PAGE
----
Justin: And then you guys come in as the technical therapists, to put it all together.

Mike: Right, right.

Justin: Love it. Is it usually about problems with new SCADA systems or with older systems that have had problems for years? What do you usually see?

Mike: I think right now, the most common issues are related to existing systems. That's by far the most frequent. Nowadays our company, and I'm sure many others like us, have a reasonably well-defined approach for new systems that address cyber issues, but the older systems are far and away the most common.

Justin: Right. And where does the documentation come into play with risk management? I know that's another specialty of New Frontier Technologies, and also a critical piece of SCADA systems.

Mike: Yeah, exactly. It's very important for cyber-related issues and really for SCADA systems, the first thing we do is map existing and planned networks. I know I keep referring back to the same thing, but that's a key thing, to actually have a document. We use some tools, some utilities, that connects to our client's network at key points on their network. And these tools will come up with an enumerated detailed list of every host on a known network, and that allows us to document what's there. After that, we take a list of hosts and apply something called the Purdue Reference Model. It's something common, it's been around for a very long time.

Mike: But we use the definitions in that model to assign each host to a network zone based on that host's function and purpose, and then we compare what that host's designated zone is with what it actually is connected to in the network. The result is a document that spells out, "Here's plainly what we have. Here's at a minimum how it should be given best practices." So that documentation process, particularly in cyber-related and SCADA systems are elaborate networks, every single one. So the documentation piece is integral to helping improve and fortify all of those control systems.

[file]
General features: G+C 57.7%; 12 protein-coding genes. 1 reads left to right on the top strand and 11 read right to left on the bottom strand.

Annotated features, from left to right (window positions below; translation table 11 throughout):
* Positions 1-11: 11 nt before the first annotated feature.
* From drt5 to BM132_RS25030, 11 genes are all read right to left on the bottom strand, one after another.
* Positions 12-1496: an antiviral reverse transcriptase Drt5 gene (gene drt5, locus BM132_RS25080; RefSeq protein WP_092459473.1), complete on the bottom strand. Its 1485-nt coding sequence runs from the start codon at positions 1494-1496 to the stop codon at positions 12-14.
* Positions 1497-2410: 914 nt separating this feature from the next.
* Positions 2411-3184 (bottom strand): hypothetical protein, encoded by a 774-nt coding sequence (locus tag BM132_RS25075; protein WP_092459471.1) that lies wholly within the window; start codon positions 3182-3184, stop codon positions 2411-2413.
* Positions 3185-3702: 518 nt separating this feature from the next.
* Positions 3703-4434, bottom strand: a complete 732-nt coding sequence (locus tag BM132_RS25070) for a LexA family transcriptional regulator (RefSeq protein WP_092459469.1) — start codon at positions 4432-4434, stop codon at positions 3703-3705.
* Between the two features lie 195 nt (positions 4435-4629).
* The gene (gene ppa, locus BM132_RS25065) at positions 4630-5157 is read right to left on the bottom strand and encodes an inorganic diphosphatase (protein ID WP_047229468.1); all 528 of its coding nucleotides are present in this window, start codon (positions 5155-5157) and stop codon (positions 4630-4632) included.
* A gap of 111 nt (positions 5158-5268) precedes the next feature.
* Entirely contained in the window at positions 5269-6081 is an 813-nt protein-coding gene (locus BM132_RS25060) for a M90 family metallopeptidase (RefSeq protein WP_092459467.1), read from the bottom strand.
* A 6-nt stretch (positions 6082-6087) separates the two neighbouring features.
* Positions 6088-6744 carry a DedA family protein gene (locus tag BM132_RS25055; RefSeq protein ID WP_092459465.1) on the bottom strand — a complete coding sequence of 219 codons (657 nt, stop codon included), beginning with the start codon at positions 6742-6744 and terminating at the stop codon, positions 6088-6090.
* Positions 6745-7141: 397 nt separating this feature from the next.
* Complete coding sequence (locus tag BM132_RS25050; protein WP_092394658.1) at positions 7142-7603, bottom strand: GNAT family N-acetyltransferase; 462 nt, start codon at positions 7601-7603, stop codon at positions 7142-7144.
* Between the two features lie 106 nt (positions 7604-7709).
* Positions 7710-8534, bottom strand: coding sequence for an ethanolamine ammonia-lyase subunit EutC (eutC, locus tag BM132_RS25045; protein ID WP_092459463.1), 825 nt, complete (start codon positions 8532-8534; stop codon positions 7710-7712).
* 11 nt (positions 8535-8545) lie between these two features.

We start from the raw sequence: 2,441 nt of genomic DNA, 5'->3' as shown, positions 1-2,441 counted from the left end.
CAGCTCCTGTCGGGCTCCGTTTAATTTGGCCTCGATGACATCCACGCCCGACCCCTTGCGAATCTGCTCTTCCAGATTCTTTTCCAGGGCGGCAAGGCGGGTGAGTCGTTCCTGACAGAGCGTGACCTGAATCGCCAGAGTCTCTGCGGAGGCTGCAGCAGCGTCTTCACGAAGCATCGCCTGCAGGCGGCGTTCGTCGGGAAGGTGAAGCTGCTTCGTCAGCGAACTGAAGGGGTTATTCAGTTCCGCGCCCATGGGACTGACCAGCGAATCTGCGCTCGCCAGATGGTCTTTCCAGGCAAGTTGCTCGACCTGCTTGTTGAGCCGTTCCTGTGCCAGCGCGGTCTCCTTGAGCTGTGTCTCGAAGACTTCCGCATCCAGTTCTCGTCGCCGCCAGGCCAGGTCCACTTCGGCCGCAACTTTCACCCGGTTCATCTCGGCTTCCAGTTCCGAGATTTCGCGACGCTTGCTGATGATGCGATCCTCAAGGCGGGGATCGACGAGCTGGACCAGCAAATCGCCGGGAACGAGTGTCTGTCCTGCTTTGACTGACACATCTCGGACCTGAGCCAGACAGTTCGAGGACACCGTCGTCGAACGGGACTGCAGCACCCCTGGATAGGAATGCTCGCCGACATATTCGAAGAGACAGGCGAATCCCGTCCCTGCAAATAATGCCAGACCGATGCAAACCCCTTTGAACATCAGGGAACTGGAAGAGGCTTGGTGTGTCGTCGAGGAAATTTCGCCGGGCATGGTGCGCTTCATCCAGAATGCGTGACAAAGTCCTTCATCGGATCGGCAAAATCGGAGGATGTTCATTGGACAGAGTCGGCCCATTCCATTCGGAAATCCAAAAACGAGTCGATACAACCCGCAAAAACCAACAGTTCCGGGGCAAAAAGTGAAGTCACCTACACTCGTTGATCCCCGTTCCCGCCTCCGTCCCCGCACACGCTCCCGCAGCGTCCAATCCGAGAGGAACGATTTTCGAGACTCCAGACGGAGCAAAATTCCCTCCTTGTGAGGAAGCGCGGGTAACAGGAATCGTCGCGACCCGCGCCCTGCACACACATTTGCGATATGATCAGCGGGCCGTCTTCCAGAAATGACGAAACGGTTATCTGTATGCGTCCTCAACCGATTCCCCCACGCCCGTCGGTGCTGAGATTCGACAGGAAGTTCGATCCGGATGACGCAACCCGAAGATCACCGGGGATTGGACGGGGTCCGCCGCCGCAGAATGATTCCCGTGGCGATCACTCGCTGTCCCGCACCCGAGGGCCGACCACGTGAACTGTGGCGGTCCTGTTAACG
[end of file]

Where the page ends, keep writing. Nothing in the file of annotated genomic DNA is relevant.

Justin: Right. Thanks for that. And now New Frontier Technologies does a lot of consultation with oil and gas to prevent cyber security issues. What would you say are some of the biggest or most common mistakes companies are making when it comes to putting themselves at risk?

Mike: I'd say a couple of categories are the most common things that we discover. One is, I'll just call it random interconnected networks. As I hinted at earlier or referred to, it's really common in any operating application, things change every week, every day. We have to add new pressure transmitters, we have to add new valves. And sometimes in the course of hastily making improvements to the process, the control systems and the networks are just necessary portions of making those improvements and they have to get done quickly, and particularly in the area of cyber affected things; networks, servers, computers, things get added in a non-standard way or without being done in accordance.

Mike: So the most common things we see are things like I/O networks intertwined with PLC HMI networks, intertwined with DMZ networks, all of these things that should be separate and protected. We have a near tragic story from one of our clients who had deployed a control system with remote I/O, a clever use of putting one PLC and the main cabinet and remote I/O racks all around his facility. And those remote I/O racks happened to be connected to the same network as his HMI and an email server. And when that email server wound up getting flooded, it flooded the network, the I/O modules couldn't communicate with the PLC. The I/O modules, whoever had configured them had not correctly assigned the default position for some digital outputs.

Mike: And a very big compressor got left running in what's called a runaway mode, they couldn't stop it. And the core cause was a poorly designed network, where someone had just interconnected I/O networks with PLC networks, and eventually an email network that flooded the whole site and very nearly caused a very tragic incident. Luckily that was avoided, with some daring technician work. But that's by far the most common thing we see is poorly designed networks and interconnected networks. The other very common cyber risk that almost all of our clients, we discover in an assessment or audit, is outdated equipment. That, for the last 10 or 15 years, almost every piece of automation equipment is a piece of hardware, a PLC or a flow computer or whatever, but it also has software on it, and most of the time that software needs to be updated.